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Oryx and Crake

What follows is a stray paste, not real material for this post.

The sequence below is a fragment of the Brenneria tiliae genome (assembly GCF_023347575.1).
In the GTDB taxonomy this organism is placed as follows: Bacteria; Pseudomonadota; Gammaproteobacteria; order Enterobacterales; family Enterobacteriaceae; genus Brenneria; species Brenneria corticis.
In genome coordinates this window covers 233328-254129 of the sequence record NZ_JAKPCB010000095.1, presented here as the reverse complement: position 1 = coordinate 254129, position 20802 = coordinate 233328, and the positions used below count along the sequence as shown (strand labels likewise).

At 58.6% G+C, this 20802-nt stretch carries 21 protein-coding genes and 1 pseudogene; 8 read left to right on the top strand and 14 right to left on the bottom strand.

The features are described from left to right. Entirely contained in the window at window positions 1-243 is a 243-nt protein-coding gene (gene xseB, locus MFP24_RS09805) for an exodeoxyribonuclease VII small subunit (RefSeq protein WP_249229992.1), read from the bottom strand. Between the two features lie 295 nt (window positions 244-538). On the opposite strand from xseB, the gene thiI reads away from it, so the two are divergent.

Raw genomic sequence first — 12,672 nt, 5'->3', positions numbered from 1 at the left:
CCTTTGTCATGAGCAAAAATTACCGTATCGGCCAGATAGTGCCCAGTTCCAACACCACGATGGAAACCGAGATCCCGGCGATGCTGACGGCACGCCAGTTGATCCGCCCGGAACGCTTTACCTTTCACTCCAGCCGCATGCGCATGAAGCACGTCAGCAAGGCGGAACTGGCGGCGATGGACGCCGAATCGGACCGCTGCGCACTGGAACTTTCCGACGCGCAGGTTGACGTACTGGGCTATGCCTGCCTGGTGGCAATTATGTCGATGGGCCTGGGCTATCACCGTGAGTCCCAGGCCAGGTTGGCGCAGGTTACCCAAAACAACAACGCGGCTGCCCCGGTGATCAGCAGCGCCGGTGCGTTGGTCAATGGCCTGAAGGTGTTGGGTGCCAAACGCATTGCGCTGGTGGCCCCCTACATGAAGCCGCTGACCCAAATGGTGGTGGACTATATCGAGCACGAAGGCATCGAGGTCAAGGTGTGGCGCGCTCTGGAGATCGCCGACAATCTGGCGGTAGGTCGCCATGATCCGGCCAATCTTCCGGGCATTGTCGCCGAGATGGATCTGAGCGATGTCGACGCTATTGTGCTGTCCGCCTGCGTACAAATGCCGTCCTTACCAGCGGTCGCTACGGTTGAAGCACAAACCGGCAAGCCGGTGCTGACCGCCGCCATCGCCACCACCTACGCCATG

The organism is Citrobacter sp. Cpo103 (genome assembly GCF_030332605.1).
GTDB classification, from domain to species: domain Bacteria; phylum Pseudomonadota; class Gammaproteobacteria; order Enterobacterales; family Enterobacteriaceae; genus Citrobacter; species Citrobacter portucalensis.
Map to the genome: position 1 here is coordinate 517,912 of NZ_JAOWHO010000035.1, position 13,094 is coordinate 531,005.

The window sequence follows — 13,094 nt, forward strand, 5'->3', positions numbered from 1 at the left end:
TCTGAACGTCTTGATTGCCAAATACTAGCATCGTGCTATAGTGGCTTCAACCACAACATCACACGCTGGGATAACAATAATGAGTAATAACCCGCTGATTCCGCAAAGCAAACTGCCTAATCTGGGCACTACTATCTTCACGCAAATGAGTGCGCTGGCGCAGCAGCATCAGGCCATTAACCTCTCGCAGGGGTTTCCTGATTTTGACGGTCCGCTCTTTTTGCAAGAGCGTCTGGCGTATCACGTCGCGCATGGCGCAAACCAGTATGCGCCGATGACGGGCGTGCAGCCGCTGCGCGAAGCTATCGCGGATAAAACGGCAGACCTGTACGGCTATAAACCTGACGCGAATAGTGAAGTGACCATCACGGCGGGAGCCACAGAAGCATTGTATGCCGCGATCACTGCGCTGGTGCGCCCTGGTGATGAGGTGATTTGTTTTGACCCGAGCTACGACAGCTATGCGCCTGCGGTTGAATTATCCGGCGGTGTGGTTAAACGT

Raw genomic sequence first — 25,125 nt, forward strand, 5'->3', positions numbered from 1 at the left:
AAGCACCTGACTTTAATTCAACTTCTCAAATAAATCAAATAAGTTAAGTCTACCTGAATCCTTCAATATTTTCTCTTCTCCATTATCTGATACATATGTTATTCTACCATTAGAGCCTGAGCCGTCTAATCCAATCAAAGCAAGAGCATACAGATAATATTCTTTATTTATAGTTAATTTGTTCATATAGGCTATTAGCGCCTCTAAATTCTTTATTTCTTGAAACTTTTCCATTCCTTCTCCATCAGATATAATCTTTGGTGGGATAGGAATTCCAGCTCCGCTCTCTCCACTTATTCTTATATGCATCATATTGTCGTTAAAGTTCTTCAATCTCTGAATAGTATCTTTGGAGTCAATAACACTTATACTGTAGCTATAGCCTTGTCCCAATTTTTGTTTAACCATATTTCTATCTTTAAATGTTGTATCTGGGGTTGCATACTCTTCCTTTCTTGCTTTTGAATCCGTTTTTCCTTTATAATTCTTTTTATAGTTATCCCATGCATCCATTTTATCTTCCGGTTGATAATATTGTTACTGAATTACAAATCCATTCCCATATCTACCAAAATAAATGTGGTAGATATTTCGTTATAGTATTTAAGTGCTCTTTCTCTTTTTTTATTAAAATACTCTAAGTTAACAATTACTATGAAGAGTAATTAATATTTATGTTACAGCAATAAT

Oryx and Crake  - Margaret Atwood See the full review on my blogThis book is a dystopian like no other that I have read, if I thought ‘Shades of Grey’ was different, this is on a whole new level of intensity. It takes place on this Earth many years into the future – we are never given a specific time, but in the way that’s it written, you can feel that it’s not too far off to sound unrealistic; the world is filled with genetically modified animals, new medicines, and science is running the show. The types of things described in the book are things that we are currently trying to work on in the present day, and due to the fact that they have made advancements on all of this, it gets a little bit too realistically creepy. It’s one of those novels where you think to yourself that this technically could be happening to our world in the very near future, and because of this it is quite scary to read at times.The story follows the perspective of Snowman, or as he used to be known in the old world, Jimmy. It follows him in the present day when the world has become a desolate chaos, and show’s you a recollection from the past from his school years up until now as he deliriously recollects the memories from before, and how the world fell apart. If there was a casting call for the role of the ‘(technically the) only man to be alive at the worlds end’, you wouldn’t imagine anyone like Jimmy; he was a screw up that was always living in somebody else’s shadow, who didn’t really get anywhere in life. Even though this may sound quite odd, I think that Jimmy gave an interesting perspective to read from because of his personality – he wasn’t always confident about what he did, he had his regrets and was plain right stupid a lot of the time – this made it quite relatable as not everyone would act cool and collected and figure things out like in the movies.The other main characters, Oryx and Crake, as a whole were ridiculously interesting, they had a variety of different upbringings and life stories that shaped them into what they became, and I was intrigued as to the mystery behind them – which there was a lot of, I found myself wanting to read more about their lives than I did about the present day chaos. Sometimes I found them to be a little too vague in the present day, a lot of the things they said got me frustrated as they were so open ended and profound that they just didn’t make any sense. Again, that was probably the allure of mystery that was a key factor in this book, and maybe that was Atwood’s aim, but I can’t help but think that there was something I missed.For the first 200 pages I found myself flying through this book – it’s a relatively easy read, and the structure of the whole thing was brilliant. For me, it was fresh and unlike anything that I have ever read so I was intrigued as to where this was going to go. After about 200 pages however, I did find myself getting bored, I wasn’t reading as much, and my interest levels were dipping immensely. The book became quite boring, samey, and things were just delved into more than they needed too; a food production chain was described with amazing detail as to the history of their products, and although it’s interesting from a ‘near future’ perspective, it’s quite irrelevant to the story at hand and made me impatient for Atwood to just get on with it. Due to this, and just the general lack of story, the book just fizzled out then for me, and I started page counting, (I don’t do this unless I’m getting bored and want to read another book.) Nothing new or interesting was happening, which was very disappointing as it started so well.I finished this book not knowing what had happened, I felt as though nothing had actually been resolved – I had more questions than answers which made me frustrated. I just felt as though an amazing novel just slipped through Atwood’s fingers at the last minute, and although I still loved the premise there were definitely pitfalls which let her down.